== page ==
I Love Kelly Marie Tran And Rose Tico

Kelly Marie Tran, who plays Rose Tico in Star Wars: The Last Jedi (and, I’m assuming, upcoming Star Wars movies as well) deleted her Instagram this week. There’s a lot of speculation that she did it because of unrelenting abuse from toxic (male) Star Wars fans who hate her character in a seriously obsessive, unhealthy and unpleasant way. As far as I know she hasn’t confirmed this; some people say Daisy Ridley deleted her Insta because she was getting harassed, but she has said she did it because she was addicted and needed to take her life back.

But let’s assume that Tran deleted because of the abuse. I spent the last couple of days wanting to write at length about how broken fandom is (something I’ve written about in the past) but a friend rightfully called me out on sinking into despair the last few days, and focusing on what’s wrong only leads to more despair. So I want to focus on what’s right: Rose Tico.

And Kelly Marie Tran. Let’s get this out of the way: one of the best things to come out of the new Star Wars trilogy has been the energy of people like Tran. She, and co-star John Boyega, have such a positive energy that you can’t help but be heartened when you see her smile. She is so aware of how lucky she is, and she is loving every minute of her time in the Star Wars universe. Her Instagram was great because it was full of cheerful real world posts from a woman whose talent got her where she was, but who also understood the power of gratitude in her life. I will miss her Instagram updates because they always made my day a little better.

But let’s get to Rose Tico. It’s the character they hate, the toxic fans claim. If that’s true (and that’s one big if!), I simply don’t get it. Rose Tico is the best character in the new trilogy besides Kylo Ren, and she’s actually the true mirror image of Kylo. I know the narrative sets it up so that Rey is his mirror twin, but it’s actually Rose.

In fact Kylo and Rose have similar arcs in The Last Jedi, although they come to different places. Both characters are dealing with the disillusionment of seeing the failings of their heroes; for Kylo it’s a longtime issue, dating back to his time learning under Luke at the new Jedi Academy. For Rose it’s meeting Hero of the Resistance Finn and realizing he isn’t actually the hero she thought he was.

Kylo deals with his disillusionment with hate. Rose, however, deals with it through love. Where Kylo decides he needs to destroy his heroes, Rose sees the opportunity to get to know them. She finds that there’s room for her to become a hero, partially because she gets to see Finn’s humanity. He’s no longer a distant figure whose greatness is unachievable, he’s actually no different from her. She can do what he did.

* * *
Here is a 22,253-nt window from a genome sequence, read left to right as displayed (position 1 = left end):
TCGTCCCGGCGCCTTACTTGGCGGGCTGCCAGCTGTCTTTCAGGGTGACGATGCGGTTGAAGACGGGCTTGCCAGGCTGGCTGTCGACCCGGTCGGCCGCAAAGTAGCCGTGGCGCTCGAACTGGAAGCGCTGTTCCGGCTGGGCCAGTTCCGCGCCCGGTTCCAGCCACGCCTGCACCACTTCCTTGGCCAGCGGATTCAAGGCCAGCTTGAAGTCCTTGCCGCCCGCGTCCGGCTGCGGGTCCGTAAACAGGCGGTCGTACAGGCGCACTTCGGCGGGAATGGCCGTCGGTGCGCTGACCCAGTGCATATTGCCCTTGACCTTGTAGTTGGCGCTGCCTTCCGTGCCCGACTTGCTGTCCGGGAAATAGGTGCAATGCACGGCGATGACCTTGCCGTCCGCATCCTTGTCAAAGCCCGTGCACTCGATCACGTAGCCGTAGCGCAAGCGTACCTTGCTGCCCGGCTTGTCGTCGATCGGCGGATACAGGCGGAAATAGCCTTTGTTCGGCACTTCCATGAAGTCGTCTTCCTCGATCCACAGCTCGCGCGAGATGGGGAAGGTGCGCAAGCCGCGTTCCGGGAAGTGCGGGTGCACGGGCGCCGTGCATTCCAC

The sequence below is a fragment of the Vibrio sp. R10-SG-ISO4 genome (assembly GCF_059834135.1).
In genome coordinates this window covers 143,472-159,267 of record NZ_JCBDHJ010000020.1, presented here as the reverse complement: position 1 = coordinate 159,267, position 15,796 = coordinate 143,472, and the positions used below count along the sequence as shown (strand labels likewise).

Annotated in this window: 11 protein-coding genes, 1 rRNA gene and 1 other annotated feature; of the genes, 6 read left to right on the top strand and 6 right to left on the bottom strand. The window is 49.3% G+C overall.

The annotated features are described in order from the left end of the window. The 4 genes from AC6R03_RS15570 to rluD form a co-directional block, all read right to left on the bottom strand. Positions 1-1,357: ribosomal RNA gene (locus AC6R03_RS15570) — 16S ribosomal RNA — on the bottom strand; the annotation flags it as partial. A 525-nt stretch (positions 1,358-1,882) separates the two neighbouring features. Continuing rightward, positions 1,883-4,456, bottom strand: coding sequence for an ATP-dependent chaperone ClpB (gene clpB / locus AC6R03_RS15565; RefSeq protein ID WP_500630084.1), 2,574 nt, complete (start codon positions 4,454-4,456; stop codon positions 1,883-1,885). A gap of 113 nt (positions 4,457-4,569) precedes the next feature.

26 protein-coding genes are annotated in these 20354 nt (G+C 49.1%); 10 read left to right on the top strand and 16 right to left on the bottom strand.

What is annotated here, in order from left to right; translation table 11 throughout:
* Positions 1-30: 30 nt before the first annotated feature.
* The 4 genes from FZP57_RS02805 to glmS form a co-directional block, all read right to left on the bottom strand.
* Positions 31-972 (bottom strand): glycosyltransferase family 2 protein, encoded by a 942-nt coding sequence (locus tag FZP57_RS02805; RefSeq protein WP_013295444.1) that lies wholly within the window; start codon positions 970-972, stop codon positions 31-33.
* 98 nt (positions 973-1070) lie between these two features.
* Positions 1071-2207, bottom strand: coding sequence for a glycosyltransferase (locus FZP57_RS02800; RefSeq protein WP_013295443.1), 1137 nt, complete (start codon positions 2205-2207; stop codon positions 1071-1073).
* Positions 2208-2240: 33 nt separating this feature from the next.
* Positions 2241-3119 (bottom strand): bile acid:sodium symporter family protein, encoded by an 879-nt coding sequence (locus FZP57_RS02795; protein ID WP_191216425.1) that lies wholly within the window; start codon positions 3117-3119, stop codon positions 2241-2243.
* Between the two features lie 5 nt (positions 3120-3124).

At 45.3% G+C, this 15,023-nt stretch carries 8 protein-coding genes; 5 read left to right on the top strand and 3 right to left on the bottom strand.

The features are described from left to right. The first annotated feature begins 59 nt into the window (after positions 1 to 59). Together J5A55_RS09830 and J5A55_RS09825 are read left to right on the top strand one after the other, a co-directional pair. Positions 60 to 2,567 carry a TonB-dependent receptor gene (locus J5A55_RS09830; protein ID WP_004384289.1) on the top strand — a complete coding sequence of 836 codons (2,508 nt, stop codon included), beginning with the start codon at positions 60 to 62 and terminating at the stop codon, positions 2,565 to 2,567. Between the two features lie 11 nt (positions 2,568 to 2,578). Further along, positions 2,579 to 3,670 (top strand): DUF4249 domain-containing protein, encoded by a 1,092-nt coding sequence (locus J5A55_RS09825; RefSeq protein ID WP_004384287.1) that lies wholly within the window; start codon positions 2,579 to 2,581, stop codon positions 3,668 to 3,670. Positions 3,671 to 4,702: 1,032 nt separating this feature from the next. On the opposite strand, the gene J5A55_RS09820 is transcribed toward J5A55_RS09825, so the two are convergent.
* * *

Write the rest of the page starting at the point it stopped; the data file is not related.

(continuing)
That interaction with the flaws of her hero brings Rose out of hiding in the bowels of the ship up into the heat of the action. We live in a world of toppling idols, and for many the takeaway is “No one is good.” But Rose’s takeaway – and I think the right takeaway – is “No one is perfect.” All people make mistakes, even Finn and Luke Skywalker. Their mistakes don’t diminish their triumphs, and their mistakes actually remind us that they’re just people trying their best – and sometimes failing. When we recognize that our heroes fail to win, fail to live up to their own ideals, fail to live up to our ideals, we have the space to see ourselves alongside those heroes. They aren’t Olympians, they’re mortals.

Rose is the positive side of fandom, while Kylo is the negative. I like both of them because I identify with both; Kylo feels closer to my natural state of being while Rose is my aspiration. Rose is other-directed – she cares for other people. She cares for the animals and slaves on Canto Bight; it’s impossible to imagine Kylo giving a shit about them. He cares about Rey, but only so far as he wants Rey. He cares about her in relation to his own needs. He’s willing to hurt and manipulate her to get what he wants from her. Rose cares about Finn for his own welfare; she goes out of her way and risks her life to save him.

That’s just in comparison to my other favorite Sequel Trilogy character. I love Rose Tico on her own. I love her determination; she gets the job done. The series of emotions she goes through in her introduction – from mourning her sister to being excited to meet Finn to being let down by him – culminates in a wonderful display of focused attention to duty. Okay, maybe I’ll compare her to Kylo one more time – he’s ruled by his emotions, which drag him from action to action, while she EXPERIENCES her emotions but responds to them and only acts on the ones that are helpful. She FEELS sadness and disappointment but they don’t control her.